Sweating off front sights?

Discussion in 'Gunsmithing' started by Cowboy551, Jan 24, 2014.

  1. Cowboy551

    Cowboy551 Member

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    Has anyone ever sweated off their front sights on their rifles? I need to get rid of one on an older bsa rifle. Thanks for any help!
     
  2. J E Custom

    J E Custom Well-Known Member

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    Sweating off sights can be very tricky and if not done right can damage the barrel.

    Most just leave them on because after sweating them off you will have to re-finish
    the barrel and also the chance of ruining the barrel.

    If it must be removed, Turning it off on a Lathe is the safest way but you still have to re-finish
    it and re-crown when you are through while it is still in the Lathe.

    Some sights are low temp solder and they may come off easy but others are high temp
    soldered and can definitely be risky.

    Some people simply cut off the barrel behind the site. This is ok if you have a cartridge that does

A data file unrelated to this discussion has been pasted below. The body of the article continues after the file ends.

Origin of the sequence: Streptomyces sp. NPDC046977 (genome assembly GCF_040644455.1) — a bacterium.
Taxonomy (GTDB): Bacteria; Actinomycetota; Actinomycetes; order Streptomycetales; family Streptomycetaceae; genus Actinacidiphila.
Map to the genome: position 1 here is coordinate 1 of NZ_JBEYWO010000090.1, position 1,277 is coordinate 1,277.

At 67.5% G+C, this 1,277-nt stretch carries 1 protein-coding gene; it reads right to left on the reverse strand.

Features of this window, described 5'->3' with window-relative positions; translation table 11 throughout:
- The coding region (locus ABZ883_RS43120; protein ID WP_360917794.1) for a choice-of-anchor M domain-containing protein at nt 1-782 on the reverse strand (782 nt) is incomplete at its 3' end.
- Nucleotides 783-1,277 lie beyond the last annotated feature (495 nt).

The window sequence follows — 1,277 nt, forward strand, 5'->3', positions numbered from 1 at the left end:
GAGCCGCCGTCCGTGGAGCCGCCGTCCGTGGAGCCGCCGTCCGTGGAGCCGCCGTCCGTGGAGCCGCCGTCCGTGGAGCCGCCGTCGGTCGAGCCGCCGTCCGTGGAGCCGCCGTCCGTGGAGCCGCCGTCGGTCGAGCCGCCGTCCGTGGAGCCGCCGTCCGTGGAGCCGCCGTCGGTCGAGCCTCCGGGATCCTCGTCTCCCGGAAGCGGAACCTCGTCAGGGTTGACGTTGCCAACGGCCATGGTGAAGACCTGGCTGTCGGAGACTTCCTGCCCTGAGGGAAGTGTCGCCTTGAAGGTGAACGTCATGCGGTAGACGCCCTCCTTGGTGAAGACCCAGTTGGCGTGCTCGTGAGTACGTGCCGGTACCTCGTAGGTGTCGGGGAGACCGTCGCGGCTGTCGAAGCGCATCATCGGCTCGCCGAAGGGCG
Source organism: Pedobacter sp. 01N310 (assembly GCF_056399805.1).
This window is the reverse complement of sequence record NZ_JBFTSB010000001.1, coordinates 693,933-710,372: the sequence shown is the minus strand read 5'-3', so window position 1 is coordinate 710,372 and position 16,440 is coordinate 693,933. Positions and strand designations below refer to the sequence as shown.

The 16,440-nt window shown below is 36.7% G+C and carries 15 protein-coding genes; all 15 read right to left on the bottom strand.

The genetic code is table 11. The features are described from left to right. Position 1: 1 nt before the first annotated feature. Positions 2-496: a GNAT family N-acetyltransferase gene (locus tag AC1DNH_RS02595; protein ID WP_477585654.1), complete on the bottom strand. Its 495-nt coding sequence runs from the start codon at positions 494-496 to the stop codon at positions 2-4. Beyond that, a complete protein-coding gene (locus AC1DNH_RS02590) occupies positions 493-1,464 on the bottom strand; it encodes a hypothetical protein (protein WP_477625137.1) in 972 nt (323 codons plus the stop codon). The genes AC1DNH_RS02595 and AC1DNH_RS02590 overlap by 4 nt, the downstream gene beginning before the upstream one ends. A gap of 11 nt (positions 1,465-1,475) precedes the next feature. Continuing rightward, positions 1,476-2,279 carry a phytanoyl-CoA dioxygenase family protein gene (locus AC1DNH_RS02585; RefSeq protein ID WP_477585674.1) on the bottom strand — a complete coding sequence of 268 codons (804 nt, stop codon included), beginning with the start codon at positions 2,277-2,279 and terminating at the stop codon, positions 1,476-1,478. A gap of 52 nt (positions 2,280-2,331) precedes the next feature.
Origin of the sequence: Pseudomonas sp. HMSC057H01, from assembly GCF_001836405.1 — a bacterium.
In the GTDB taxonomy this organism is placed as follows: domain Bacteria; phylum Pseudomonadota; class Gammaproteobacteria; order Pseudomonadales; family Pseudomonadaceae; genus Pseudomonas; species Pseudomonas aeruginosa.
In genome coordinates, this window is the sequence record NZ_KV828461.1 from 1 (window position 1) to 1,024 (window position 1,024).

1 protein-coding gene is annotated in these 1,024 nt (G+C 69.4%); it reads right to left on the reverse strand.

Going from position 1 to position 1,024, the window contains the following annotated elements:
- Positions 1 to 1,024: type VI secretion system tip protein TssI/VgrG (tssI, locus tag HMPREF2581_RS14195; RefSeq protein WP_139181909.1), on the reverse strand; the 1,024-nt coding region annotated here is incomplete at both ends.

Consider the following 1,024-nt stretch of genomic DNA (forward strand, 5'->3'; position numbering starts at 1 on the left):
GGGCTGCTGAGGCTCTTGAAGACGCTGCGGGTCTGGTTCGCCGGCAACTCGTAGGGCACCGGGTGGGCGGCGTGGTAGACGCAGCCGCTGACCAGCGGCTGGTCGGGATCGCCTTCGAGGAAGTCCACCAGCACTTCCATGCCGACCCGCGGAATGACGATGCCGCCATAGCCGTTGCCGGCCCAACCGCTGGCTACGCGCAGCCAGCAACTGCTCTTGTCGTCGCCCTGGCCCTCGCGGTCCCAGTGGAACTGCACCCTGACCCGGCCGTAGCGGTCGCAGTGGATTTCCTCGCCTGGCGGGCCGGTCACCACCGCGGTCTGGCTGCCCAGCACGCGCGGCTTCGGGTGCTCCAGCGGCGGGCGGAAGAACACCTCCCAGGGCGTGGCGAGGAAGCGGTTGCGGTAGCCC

not need a long barrel for its use. (Lots of cartridges do fine with a 18 to 22" barrel). But it still
    has to be crowned.

    Not much help

    J E CUSTOM
     
  3. MagnumManiac

    MagnumManiac Well-Known Member

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    I have done this, JE is correct, if it is soft solder, you can proceed with little risk to the barrel, you can also proceed if it is silver solder with caution, a slow heating approach is needed with either and as soon as the solder bubbles remove the flame and tap off the sight with a brass drift os suitable size and weight. It may be necessary to heat and move the sight in steps, as the solder solidifies quite quickly when the heat drops.
    If you're uncomfortable doing this, I would get a gunsmith to do it.

    Cheers.
    gun)
     
  4. Cowboy551

    Cowboy551 Member

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    Thank you guys, appreciate the help.
     
  5. J E Custom

    J E Custom Well-Known Member

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    Are you wanting to put a brake on it ?

    Sometimes I have to remove the front sight to install a muzzle brake if the owner does not want
    to shorten the barrel. I set the barrel up to install the brake, use the tail stock with a live center
    in the muzzle to steady the barrel while removing the sight, thread the tenon and time the brake.
    Contour the brake to the barrel and remove any signs of the site, once this is done I remove the brake and re-crown the barrel, re-install the brake and finish the barrel and brake treatment.

    This does not apply any heat to the barrel.

    J E CUSTOM
     
  6. Cowboy551

    Cowboy551 Member

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    I may look into that, could you pm me the info on cost for that? Thank you